The Senate of the United States was designed… to give equal representation to the States- a more disciplined, stable, and experienced legislative body. Madison saw the dangers in the popularly elected House, for people were often, “subject to the [periodic] infection of violent passions… that such an institution may be sometimes necessary as a defense to the people against their own temporary errors and delusions.”
Popular elections are often driven by partisanship, misinformation, and demagoguery. The States were to choose Senators to insure, “In these critical moments, how salutary will be the interference of some temperate and respectable body of citizens, in order to check the misguided career, and to suspend the blow meditated by the people against themselves, until reason, justice, and truth can regain their authority over the public mind?”
Madison discernibly demonstrates the need for… a portion of government that can rise above the passions and partisanship that too often sweeps through popular elections. Federalist 63 uses this reasoning to support the original intent of the election of Senators- State governments deliberately selecting their representatives through legislatures- the voice of the people held within those bodies…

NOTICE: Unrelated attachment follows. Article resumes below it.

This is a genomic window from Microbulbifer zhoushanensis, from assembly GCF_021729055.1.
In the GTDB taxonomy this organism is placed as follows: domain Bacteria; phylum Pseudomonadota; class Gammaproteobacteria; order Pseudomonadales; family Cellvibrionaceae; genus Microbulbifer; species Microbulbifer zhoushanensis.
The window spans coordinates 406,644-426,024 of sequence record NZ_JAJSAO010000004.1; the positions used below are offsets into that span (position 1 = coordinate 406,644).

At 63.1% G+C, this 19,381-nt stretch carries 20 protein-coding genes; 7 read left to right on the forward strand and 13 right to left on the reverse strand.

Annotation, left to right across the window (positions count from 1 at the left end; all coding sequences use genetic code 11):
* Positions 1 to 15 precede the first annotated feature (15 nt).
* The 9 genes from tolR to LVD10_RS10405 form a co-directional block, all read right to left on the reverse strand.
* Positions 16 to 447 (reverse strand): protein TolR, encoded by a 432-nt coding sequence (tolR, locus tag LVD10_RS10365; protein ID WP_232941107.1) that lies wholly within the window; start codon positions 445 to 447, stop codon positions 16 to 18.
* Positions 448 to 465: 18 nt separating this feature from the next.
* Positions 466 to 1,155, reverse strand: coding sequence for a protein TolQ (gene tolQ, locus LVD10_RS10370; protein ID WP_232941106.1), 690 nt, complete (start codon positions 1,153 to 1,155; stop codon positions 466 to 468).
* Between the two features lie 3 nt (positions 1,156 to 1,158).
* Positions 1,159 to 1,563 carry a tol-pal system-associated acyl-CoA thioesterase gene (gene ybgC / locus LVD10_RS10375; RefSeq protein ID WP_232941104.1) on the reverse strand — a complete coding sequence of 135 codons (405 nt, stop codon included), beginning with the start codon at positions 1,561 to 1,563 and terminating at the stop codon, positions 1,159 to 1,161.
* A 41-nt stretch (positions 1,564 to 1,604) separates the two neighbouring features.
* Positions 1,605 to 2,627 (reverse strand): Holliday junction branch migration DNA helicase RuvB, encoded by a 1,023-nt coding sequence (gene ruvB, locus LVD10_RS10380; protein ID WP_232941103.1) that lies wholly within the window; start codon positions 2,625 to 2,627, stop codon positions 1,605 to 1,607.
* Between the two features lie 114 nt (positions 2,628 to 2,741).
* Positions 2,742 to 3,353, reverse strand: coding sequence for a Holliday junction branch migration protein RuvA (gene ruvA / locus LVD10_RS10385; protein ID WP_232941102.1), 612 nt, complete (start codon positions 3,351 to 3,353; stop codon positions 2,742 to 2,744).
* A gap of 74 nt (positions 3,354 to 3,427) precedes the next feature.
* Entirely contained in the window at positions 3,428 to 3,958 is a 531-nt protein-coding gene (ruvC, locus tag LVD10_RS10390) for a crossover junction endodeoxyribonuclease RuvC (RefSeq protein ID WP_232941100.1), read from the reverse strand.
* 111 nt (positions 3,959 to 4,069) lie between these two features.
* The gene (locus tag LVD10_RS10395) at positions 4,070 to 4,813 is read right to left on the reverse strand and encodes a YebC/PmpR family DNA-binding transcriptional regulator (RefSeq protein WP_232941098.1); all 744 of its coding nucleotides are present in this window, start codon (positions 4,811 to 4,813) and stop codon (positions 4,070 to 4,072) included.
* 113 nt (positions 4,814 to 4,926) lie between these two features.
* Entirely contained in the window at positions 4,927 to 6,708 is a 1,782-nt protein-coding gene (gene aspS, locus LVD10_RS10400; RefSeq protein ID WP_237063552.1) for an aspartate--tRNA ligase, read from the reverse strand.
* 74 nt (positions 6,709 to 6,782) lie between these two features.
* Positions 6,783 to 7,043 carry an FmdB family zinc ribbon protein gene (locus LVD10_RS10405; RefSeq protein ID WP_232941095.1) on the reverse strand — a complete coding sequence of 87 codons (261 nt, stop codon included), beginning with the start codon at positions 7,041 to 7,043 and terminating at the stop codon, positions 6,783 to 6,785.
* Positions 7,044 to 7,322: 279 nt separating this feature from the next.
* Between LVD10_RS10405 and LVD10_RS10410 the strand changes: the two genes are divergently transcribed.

Current reformers arguing for the repeal of… 17th amendment miss this point entirely. Conservatives claim the amendment impedes Federalism and limits States rights- but they ignore the more fundamental issue- original intent. By putting the election of Senators to a popular vote, the body has been subjected to the political passions of any given election cycle. Partisanship grinds the political process to a halt- the Senate has become an overpaid debating society where grandstanding members play to their bases to insure reelection. Rank amateurs, never elected to a public office, are foolishly thrust into our most powerful legislative body. The misguided Progressivism that brought on the 17th amendment is in dire need of reconsideration; the amendment’s repeal being the only logical conclusion.